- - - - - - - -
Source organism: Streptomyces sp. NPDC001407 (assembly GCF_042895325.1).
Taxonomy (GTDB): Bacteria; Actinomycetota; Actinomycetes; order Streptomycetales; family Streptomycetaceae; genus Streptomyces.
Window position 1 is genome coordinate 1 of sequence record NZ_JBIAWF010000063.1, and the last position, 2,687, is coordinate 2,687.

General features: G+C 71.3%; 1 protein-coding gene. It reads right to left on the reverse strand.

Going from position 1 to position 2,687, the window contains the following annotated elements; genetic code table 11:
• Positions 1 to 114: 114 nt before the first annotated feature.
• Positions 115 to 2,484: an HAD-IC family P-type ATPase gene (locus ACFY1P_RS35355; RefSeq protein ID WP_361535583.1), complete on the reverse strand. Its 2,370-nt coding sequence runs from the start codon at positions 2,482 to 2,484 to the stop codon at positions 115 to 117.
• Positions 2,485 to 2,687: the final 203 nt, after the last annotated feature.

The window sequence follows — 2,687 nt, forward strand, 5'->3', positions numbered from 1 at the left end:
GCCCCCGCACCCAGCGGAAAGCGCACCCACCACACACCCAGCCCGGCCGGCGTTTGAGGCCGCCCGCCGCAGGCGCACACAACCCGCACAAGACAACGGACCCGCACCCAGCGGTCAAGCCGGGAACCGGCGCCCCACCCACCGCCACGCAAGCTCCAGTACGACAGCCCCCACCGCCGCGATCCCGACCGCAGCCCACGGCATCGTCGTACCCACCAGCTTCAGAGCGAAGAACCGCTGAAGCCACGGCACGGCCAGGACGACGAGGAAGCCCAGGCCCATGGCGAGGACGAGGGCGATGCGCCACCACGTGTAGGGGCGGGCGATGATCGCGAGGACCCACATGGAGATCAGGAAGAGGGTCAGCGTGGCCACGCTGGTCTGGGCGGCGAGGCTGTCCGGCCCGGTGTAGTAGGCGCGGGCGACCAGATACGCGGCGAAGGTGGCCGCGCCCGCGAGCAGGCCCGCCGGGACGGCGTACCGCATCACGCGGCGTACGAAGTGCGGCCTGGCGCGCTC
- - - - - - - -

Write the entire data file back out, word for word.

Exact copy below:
Source organism: Streptomyces sp. NPDC001407 (assembly GCF_042895325.1).
Taxonomy (GTDB): Bacteria; Actinomycetota; Actinomycetes; order Streptomycetales; family Streptomycetaceae; genus Streptomyces.
Window position 1 is genome coordinate 1 of sequence record NZ_JBIAWF010000063.1, and the last position, 2,687, is coordinate 2,687.

General features: G+C 71.3%; 1 protein-coding gene. It reads right to left on the reverse strand.

Going from position 1 to position 2,687, the window contains the following annotated elements; genetic code table 11:
• Positions 1 to 114: 114 nt before the first annotated feature.
• Positions 115 to 2,484: an HAD-IC family P-type ATPase gene (locus ACFY1P_RS35355; RefSeq protein ID WP_361535583.1), complete on the reverse strand. Its 2,370-nt coding sequence runs from the start codon at positions 2,482 to 2,484 to the stop codon at positions 115 to 117.
• Positions 2,485 to 2,687: the final 203 nt, after the last annotated feature.

The window sequence follows — 2,687 nt, forward strand, 5'->3', positions numbered from 1 at the left end:
GCCCCCGCACCCAGCGGAAAGCGCACCCACCACACACCCAGCCCGGCCGGCGTTTGAGGCCGCCCGCCGCAGGCGCACACAACCCGCACAAGACAACGGACCCGCACCCAGCGGTCAAGCCGGGAACCGGCGCCCCACCCACCGCCACGCAAGCTCCAGTACGACAGCCCCCACCGCCGCGATCCCGACCGCAGCCCACGGCATCGTCGTACCCACCAGCTTCAGAGCGAAGAACCGCTGAAGCCACGGCACGGCCAGGACGACGAGGAAGCCCAGGCCCATGGCGAGGACGAGGGCGATGCGCCACCACGTGTAGGGGCGGGCGATGATCGCGAGGACCCACATGGAGATCAGGAAGAGGGTCAGCGTGGCCACGCTGGTCTGGGCGGCGAGGCTGTCCGGCCCGGTGTAGTAGGCGCGGGCGACCAGATACGCGGCGAAGGTGGCCGCGCCCGCGAGCAGGCCCGCCGGGACGGCGTACCGCATCACGCGGCGTACGAAGTGCGGCCTGGCGCGCTC